Chapter 8. The Sense of Smell as an Index to Sexual Innocence [00:23:29]
So what I’d like to do today is to use the sense of smell as the index, as the connecting thread through which Faulkner tells a dramatic story. And a dramatic story is obviously Caddy’s story told through the eyes of her brother, who loves her, but who is completely blind and completely self-centered in his love for Caddy.
The story goes something like this. The innocence, sexual innocence of Caddy is threatened, but it’s restored. It’s precariously restored twice. And then it is threatened yet again, and there’s no restoration this time. It is lost. It’s gone forever. And that loss does something to Benjy. And we see it in the way that his syntax becomes incomplete. And then there’s something else that is lost to Benjy as well. But Faulkner, knowing that innocence has to be sheltered through acts of tenderness, is able through his narrative to supply that act of tenderness that is not coming anymore from Caddy.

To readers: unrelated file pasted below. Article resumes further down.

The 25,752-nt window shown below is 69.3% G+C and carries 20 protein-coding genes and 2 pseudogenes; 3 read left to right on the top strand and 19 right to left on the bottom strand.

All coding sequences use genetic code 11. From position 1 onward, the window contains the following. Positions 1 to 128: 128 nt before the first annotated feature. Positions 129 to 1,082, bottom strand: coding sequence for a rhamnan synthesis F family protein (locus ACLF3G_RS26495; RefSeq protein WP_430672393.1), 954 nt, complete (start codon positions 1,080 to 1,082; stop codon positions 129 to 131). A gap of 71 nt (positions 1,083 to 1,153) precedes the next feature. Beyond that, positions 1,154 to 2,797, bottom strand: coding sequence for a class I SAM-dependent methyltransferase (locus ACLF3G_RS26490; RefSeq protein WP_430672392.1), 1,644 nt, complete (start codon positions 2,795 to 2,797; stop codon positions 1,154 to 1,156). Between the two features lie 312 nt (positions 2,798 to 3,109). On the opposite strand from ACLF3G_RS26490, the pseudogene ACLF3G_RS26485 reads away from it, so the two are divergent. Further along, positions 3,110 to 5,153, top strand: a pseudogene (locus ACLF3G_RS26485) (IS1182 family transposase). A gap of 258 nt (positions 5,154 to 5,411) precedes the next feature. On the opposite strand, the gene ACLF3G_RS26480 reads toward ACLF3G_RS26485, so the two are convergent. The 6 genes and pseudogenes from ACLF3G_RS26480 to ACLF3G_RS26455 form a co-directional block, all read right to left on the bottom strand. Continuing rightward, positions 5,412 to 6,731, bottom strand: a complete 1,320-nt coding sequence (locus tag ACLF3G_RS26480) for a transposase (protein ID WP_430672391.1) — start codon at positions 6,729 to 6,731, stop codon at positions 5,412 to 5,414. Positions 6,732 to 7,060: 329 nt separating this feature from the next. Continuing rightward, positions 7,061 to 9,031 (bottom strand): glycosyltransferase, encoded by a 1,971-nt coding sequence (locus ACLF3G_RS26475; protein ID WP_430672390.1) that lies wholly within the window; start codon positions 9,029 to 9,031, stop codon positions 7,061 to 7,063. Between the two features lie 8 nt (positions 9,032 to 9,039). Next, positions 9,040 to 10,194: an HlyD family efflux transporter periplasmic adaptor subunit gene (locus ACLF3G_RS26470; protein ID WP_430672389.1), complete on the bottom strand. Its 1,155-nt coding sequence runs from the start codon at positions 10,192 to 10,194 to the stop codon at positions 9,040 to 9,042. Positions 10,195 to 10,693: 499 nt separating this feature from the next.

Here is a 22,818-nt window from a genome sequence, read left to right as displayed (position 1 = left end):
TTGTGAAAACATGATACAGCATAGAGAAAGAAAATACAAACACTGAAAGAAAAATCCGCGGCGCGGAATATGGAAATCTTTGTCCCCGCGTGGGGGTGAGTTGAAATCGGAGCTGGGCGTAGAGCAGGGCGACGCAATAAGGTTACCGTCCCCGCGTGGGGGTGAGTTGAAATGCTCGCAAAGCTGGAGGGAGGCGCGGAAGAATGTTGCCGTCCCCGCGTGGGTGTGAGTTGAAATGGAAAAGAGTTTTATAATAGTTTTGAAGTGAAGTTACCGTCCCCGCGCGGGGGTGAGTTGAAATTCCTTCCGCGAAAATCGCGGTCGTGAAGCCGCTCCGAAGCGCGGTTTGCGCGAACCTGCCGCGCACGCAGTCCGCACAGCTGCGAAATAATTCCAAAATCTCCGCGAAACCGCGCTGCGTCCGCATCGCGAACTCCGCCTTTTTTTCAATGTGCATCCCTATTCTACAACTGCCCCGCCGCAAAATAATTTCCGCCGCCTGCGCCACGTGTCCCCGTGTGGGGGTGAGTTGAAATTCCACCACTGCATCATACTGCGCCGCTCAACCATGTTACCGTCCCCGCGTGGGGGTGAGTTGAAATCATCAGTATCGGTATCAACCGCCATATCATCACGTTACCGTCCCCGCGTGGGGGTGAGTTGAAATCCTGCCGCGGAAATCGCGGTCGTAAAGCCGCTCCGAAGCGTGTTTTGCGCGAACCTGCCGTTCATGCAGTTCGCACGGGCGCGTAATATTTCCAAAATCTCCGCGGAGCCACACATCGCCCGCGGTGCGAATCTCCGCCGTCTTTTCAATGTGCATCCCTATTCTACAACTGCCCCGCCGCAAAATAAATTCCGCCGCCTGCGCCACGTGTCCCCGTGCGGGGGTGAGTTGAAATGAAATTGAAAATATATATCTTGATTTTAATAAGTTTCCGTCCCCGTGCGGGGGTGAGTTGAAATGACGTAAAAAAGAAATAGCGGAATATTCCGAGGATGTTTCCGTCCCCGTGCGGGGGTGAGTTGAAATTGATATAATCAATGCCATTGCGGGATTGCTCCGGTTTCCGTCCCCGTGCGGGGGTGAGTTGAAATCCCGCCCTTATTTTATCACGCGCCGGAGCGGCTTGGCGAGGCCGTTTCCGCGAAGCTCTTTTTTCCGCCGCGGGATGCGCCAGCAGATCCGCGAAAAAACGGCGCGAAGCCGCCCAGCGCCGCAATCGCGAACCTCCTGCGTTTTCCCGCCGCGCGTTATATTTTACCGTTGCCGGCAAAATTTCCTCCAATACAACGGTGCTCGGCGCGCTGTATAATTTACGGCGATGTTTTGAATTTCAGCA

So it’s a very complicated story. But it does make sense if we try to reconnect it. Faulkner is telling an extremely coherent story through complicated, nonlinear chronology of Benjy’s section. It is a story that we have to reconstruct by following one particular phrase that has to do with the sense of smell.
So let’s go to the first step of innocence becoming dangerously in jeopardy but being restored in the nick of time. So–